From: Eugene Leitl (Eugene.Leitl@lrz.uni-muenchen.de)
Date: Thu Feb 14 2002 - 06:46:03 MST
On Thu, 14 Feb 2002, Anders Sandberg wrote:
> As for energy production, it seems likely it would work to drop stuff
> into the hole and use radiated gamma rays. A small hole would radiate
> intense Hawking radiation, and if kept stable by adding enough matter to
Problem with small holes is that there's a tradeoff between luminosity and
blackbody wavelength. E.g. a 10 kK hole would radiate less than a 10 MK
hole, but 10 kK radiation sans attenuation would be a lot easier to use
with solid state photovoltaic devices.
It would be interesting to see whether you could use an artificial
gas/dust atmosphere around a nanohole to both feed it/attenuate the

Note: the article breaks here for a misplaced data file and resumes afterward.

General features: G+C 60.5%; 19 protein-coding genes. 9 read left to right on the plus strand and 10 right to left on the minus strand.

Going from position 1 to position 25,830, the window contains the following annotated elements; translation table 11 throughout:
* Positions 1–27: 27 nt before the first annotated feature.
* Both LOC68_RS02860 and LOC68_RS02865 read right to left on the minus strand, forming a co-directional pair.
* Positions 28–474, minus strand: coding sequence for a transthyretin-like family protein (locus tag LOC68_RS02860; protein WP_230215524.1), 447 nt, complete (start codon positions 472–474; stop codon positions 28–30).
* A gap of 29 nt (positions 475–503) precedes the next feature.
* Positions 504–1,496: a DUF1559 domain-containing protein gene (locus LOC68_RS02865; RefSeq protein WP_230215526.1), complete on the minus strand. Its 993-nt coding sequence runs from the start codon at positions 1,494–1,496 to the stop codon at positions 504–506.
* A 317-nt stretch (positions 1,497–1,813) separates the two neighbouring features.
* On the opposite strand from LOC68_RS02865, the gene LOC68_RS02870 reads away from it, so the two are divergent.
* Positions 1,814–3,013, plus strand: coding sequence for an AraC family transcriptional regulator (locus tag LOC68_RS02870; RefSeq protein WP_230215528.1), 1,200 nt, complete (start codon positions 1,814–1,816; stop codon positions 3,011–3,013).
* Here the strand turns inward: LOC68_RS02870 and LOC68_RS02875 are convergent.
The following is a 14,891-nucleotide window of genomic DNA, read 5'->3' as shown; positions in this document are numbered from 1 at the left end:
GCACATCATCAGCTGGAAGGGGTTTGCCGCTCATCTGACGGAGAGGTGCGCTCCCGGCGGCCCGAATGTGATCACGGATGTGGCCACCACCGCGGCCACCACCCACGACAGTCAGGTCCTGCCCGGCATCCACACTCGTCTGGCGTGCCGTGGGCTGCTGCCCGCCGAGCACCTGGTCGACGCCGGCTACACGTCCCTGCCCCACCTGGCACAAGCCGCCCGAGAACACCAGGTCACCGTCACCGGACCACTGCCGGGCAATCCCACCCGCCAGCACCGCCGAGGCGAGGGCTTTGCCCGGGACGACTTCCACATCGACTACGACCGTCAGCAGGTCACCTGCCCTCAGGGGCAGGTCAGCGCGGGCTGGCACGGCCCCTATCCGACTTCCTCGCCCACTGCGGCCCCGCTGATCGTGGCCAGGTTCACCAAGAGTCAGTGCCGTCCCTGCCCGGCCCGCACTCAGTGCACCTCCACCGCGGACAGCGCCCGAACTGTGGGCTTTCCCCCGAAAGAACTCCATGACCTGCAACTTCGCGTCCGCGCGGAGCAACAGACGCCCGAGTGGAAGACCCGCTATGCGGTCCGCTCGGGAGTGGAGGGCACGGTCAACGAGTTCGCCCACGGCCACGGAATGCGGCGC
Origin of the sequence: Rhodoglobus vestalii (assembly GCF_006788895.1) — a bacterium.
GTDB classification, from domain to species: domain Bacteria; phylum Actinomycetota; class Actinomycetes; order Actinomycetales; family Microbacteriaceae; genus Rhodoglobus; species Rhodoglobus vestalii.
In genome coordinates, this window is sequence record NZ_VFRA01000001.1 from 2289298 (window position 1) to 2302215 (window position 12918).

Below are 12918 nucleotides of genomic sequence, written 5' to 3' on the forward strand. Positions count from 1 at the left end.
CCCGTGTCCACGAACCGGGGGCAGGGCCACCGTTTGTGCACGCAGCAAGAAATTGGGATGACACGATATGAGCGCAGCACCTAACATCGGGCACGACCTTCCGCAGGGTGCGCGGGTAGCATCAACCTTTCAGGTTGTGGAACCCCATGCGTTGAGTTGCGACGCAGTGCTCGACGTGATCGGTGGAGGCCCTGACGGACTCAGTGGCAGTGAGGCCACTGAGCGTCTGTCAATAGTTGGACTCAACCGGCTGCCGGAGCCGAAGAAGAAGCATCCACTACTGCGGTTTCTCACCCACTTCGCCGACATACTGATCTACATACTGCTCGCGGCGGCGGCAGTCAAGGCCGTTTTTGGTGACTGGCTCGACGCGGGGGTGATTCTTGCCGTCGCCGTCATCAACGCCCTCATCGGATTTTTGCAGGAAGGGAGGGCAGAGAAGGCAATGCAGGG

radiation if it's a hot hole. Somebody please do the math.
> keep it from evaporating it would be a small and handy reactor. Rotating
> holes can have their angular momentum extracted using the Penrose
> process, although for this you don't need a Dyson.
> I think having small black holes inside mini-dysons is a good way of
> producing energy, and doable (in the sense "the laws of physics doesn't
> forbid it").
Assuming, we'll see singularity fireball signatures in high energy
acclerator events, how scalable would this be? Which energies could you
reach with a circumstellar device lighthours across? What would be the
average lifetime of holes produced?
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